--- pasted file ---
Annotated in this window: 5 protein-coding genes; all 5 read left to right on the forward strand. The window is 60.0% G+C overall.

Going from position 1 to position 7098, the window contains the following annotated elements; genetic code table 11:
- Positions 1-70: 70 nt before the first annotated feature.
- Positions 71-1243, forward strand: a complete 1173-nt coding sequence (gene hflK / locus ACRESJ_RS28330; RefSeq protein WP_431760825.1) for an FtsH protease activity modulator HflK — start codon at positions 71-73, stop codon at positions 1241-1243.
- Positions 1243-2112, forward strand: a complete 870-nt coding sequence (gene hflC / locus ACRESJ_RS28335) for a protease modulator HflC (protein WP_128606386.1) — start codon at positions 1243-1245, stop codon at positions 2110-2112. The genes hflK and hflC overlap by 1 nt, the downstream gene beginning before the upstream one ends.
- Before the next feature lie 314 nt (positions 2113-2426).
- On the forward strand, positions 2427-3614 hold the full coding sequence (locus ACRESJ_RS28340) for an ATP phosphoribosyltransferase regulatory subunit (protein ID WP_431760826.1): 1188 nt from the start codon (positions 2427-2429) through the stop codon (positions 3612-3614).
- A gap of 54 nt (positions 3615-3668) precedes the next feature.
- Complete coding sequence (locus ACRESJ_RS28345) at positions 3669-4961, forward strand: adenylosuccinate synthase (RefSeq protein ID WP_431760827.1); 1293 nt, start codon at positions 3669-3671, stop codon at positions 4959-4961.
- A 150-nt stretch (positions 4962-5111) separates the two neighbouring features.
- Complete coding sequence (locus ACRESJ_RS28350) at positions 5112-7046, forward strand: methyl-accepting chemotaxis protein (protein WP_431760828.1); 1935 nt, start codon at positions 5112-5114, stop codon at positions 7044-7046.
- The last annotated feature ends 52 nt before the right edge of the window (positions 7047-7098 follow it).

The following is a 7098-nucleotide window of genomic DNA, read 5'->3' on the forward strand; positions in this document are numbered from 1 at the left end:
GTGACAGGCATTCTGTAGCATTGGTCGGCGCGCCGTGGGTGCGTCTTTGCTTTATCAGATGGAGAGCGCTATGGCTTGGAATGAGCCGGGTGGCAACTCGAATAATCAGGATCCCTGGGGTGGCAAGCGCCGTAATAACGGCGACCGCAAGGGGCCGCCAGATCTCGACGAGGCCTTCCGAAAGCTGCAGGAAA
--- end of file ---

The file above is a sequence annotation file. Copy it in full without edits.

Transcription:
Annotated in this window: 5 protein-coding genes; all 5 read left to right on the forward strand. The window is 60.0% G+C overall.

Going from position 1 to position 7098, the window contains the following annotated elements; genetic code table 11:
- Positions 1-70: 70 nt before the first annotated feature.
- Positions 71-1243, forward strand: a complete 1173-nt coding sequence (gene hflK / locus ACRESJ_RS28330; RefSeq protein WP_431760825.1) for an FtsH protease activity modulator HflK — start codon at positions 71-73, stop codon at positions 1241-1243.
- Positions 1243-2112, forward strand: a complete 870-nt coding sequence (gene hflC / locus ACRESJ_RS28335) for a protease modulator HflC (protein WP_128606386.1) — start codon at positions 1243-1245, stop codon at positions 2110-2112. The genes hflK and hflC overlap by 1 nt, the downstream gene beginning before the upstream one ends.
- Before the next feature lie 314 nt (positions 2113-2426).
- On the forward strand, positions 2427-3614 hold the full coding sequence (locus ACRESJ_RS28340) for an ATP phosphoribosyltransferase regulatory subunit (protein ID WP_431760826.1): 1188 nt from the start codon (positions 2427-2429) through the stop codon (positions 3612-3614).
- A gap of 54 nt (positions 3615-3668) precedes the next feature.
- Complete coding sequence (locus ACRESJ_RS28345) at positions 3669-4961, forward strand: adenylosuccinate synthase (RefSeq protein ID WP_431760827.1); 1293 nt, start codon at positions 3669-3671, stop codon at positions 4959-4961.
- A 150-nt stretch (positions 4962-5111) separates the two neighbouring features.
- Complete coding sequence (locus ACRESJ_RS28350) at positions 5112-7046, forward strand: methyl-accepting chemotaxis protein (protein WP_431760828.1); 1935 nt, start codon at positions 5112-5114, stop codon at positions 7044-7046.
- The last annotated feature ends 52 nt before the right edge of the window (positions 7047-7098 follow it).

The following is a 7098-nucleotide window of genomic DNA, read 5'->3' on the forward strand; positions in this document are numbered from 1 at the left end:
GTGACAGGCATTCTGTAGCATTGGTCGGCGCGCCGTGGGTGCGTCTTTGCTTTATCAGATGGAGAGCGCTATGGCTTGGAATGAGCCGGGTGGCAACTCGAATAATCAGGATCCCTGGGGTGGCAAGCGCCGTAATAACGGCGACCGCAAGGGGCCGCCAGATCTCGACGAGGCCTTCCGAAAGCTGCAGGAAA